South Carolina Section Traffic Manager Dean, N4AJK, reports, “I am sorry if this is tooting my own horn, but in the February 2024 issue of QST…on page 92 in the Volunteer Monitoring Program Reports that a net operator for the Grand Strand Amateur Radio Club has run 2,000 nets. That is me, N4AJK.”


That is quite an accomplishment Dean. You have earned that “toot.” Thanks for all you do for NTS!


Kentucky Section Traffic Manager Steve, W4NHO, reports he was at Dayton Hamvention. While I received a message from another ham that Steve was looking for me, we were unable to meet up. Hopefully future conventions will allow for traffic handlers to meet one another face to face. It is always fun to be able to meet and share stories together.


I’m looking for more stories from you traffic handlers. Do you have any ham-related stories to share, especially those concerning message handling and net activities? Write to me at kw1u@arrl.net.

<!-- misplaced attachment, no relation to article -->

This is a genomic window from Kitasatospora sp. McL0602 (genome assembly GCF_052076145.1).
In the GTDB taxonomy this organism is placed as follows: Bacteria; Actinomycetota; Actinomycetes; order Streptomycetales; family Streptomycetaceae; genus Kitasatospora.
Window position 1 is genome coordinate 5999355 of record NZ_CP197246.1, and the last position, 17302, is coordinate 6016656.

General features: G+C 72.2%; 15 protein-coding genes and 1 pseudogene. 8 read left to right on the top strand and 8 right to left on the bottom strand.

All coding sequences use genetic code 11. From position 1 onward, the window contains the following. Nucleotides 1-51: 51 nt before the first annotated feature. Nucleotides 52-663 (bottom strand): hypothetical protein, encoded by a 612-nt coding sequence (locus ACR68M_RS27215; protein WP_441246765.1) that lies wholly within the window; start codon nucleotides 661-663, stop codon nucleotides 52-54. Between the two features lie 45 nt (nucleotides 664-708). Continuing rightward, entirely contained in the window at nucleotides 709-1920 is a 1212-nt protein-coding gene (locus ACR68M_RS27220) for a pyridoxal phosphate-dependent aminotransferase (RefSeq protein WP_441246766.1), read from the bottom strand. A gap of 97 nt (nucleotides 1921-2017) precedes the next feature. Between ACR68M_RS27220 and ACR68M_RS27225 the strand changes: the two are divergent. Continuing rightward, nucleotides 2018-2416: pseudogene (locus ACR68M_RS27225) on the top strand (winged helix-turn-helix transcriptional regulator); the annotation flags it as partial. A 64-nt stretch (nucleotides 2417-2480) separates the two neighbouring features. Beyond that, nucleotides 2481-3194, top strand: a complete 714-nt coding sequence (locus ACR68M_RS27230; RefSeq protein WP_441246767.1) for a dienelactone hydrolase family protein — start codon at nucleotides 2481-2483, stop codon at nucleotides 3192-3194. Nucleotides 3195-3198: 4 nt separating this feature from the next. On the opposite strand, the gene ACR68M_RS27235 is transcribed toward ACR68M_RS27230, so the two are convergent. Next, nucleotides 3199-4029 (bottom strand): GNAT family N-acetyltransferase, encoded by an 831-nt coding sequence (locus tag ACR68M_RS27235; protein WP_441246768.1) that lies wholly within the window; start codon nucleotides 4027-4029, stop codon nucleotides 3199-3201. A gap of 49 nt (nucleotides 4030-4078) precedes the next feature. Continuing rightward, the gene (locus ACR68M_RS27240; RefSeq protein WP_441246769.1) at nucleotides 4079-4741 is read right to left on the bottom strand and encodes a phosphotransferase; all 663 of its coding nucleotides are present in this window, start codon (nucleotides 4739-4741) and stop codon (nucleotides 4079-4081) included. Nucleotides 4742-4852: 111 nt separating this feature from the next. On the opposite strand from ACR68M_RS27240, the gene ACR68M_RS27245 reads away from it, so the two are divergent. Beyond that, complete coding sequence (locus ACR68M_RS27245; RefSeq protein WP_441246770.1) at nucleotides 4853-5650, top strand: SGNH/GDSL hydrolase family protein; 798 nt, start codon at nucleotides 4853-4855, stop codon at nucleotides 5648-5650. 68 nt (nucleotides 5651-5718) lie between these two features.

Spotlight – W2ZXN

This month I am spotlighting Andy Harmon-Kimball, W2ZXN, Assistant Section Traffic Manager for the Western New York Section. Andy is a recent addition to the NTS 2.0 teams and is the producer of training videos on the NTS2 website.


Andy first learned about ham radio by listening to an old analog scanner. While he would listen to people chit-chat here and there, what really drew his attention were the weather reports sent over the air and activity on a local traffic net. He received his amateur radio license in 2007 at the Rochester (NY) Hamfest, and was gifted a handheld radio. He says he “immediately immersed himself in traffic handling,” joining the ranks of his local traffic net and becoming a net control station. He later became interested in HF and upgraded to a General-class license, becoming active on a variety of traffic nets on 80 meters.


In addition to traffic handling, Andy has been active with his local ARES and RACES groups as well as secretary and repeater trustee for his local club.

When not on ham radio, he works for the Office of Emergency Management in Madison County, New York. His background includes working in emergency services as an Emergency Dispatcher and Radio Support Tech. In his spare time, he installs radios in various vehicles. Most important of all, however, he says he is a husband and a “cat-dad.”